The Prime Ministers’s attempts to hold a fissiparous Cabinet together having, possibly only temporarily, eclipsed the nations’ obsession with the Ing-er-Land football team’sWorld Cup progress, it must be time to swan off for an adventure, we reasoned. But where to go?
After minuscule debate, Marigold decided we would be heading for Devon, specifically to Brixham where we so very nearly bought a house a few years ago. Part of the triumvirate of towns making up Torbay, the region is widely known as the English Riviera. We’ve already lived on the French Riviera, so why not add the English version was a remark one of us made at the time of our putative house purchase. Sadly, in some ways although not in others, it was not to be, but we’re due a return visit just to check out the area again and seek out the aspects of it we particularly liked.
So, a plan, but on setting out we almost immediately decided to make Totnes our first port of call. It’s Friday, which means flea market day in Totnes, which is more than enough to relegate the English Riviera to later in the day. We adore Totnes. We visit often and never fail to be charmed by its mixture of bohemian enchantment and laid back pace of life. Time Magazine once declared Totnes to be the ‘capital of New Age chic.’ It’s not a bad looking place either.
Totnes has more listed buildings per head than any other town in the UK, there’s a 10th century Motte and Bailey Castle perched at the very top and a Tudor arch straddles the Main Street right in the middle of town. What you don’t get is a Waitrose or a Marks and Spencer and there’s absolutely no chance of a Costa coffee after a petition to keep them out of the town made national news.
Not that coffee aficionados like ourselves, just one short step away from addiction, are disappointed as there’s a vast choice of alternatives on offer. There are quaint tea rooms with pure white tablecloths, resolutely in one’s face vegetarian/vegan cafes/restaurants and any number of trendy organic coffee houses.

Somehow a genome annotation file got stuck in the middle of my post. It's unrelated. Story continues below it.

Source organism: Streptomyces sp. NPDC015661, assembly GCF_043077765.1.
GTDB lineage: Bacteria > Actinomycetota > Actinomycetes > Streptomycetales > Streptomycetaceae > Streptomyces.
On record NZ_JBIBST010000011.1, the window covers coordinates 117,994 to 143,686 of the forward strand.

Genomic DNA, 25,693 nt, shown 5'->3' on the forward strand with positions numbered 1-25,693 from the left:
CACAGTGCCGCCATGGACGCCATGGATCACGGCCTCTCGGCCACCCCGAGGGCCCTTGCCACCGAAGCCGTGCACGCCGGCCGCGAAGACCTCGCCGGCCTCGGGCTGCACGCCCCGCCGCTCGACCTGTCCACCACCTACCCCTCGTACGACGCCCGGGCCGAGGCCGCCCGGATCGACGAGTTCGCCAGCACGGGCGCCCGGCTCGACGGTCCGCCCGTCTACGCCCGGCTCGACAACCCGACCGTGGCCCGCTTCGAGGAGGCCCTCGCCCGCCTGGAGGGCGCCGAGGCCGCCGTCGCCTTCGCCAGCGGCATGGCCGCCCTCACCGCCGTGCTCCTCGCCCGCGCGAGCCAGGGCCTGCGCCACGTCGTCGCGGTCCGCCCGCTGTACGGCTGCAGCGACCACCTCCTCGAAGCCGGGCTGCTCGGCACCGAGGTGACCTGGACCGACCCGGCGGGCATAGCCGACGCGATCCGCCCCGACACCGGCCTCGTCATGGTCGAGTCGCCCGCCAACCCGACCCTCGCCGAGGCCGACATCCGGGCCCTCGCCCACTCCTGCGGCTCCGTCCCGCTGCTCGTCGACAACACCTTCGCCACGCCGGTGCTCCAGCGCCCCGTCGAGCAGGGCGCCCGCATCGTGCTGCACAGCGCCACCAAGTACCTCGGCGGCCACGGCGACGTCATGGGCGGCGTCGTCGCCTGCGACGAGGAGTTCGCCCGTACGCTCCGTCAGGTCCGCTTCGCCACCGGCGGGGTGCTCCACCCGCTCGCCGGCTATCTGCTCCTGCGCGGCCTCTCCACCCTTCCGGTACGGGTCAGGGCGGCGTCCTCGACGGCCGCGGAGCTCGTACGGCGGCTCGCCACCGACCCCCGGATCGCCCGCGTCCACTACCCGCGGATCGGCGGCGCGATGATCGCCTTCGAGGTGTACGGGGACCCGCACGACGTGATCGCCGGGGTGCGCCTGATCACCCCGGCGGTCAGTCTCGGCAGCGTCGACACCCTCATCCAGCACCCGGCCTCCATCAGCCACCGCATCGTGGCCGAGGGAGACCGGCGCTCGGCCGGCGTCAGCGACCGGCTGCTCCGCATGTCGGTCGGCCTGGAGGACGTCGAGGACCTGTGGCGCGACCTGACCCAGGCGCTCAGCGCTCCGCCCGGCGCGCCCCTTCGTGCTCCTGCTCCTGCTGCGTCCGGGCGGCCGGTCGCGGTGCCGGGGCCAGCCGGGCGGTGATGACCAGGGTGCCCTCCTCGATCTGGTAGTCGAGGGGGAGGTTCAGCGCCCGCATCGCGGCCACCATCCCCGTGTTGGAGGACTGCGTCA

We parked topless Ruby in the car park alongside Steamer Quay and were immediately asked if we wanted to take a river boat to Dartmouth.
‘Sorry, not today,’ Marigold said.
‘Well,’ said the boatman, ‘Dartmouth is always worth a visit and it’s only 6 miles downstream taking the direct route. Takes a lot less time than it would take you by car.’
He’s probably right, I thought. Summer traffic, narrow winding roads, every journey is fraught with possible delays and Dartmouth is one of the most difficult places around here to get into and find a parking space. Even so, we said no to the boat trip and set off across the bridge.
We’d already decided we’d visit the castle, but we stopped for breakfast at Seeds – a perennial favourite , [‘seeds,’ right? Oh, please yourselves] – before wandering around the market almost next door. In truth, we were flagging a little already after trudging no more than three quarters of the way up the hill and were glad of a sit down. In mitigation, it was very, very warm, even early in the day.
Outside a couple of musicians were setting up. They looked interesting, but took so long ‘tuning up’ we decided we’d take them in on the way back. (By which time they’d gone). The market was fascinating, as it invariably is. Bread, cakes, fruit and veg, jams, chutney, any amount of hippie-style clothing and hand made jewellery and in the car park a random mixture of junk and undiscovered treasures.
A very smartly dressed stall holder, sitting in regal splendour with an old dog on his knee, told me everything there was to know about the breed in general and his own highly prized specimen in particular. Even down to measurements, from floor to shoulder for example. I listened, stroked the dog, said they both looked very smart and moved on.
By now Marigold was deep in conversation with one of her friends. We’d made a fairly tentative arrangement to meet today – I had actually forgotten- but were pleased to see them. They’re French, we have known them for almost twenty years and we meet up every three or four years on an entirely ad hoc basis, much like today. They’re visiting England, as tourists, and we wandered around together, chatting away.
Marigold and Yvette were walking in front, laughing like loons, while I followed on ‘chatting’ to Bernard. Yvette speaks very good English, even teaches it back home, but Bernard insists on speaking only French. Even though he knows a little English. ‘It’s good for you to practise,’ he says. I should have pointed out it may be a good time for him to practise his English, but the moment passed. So, I struggled.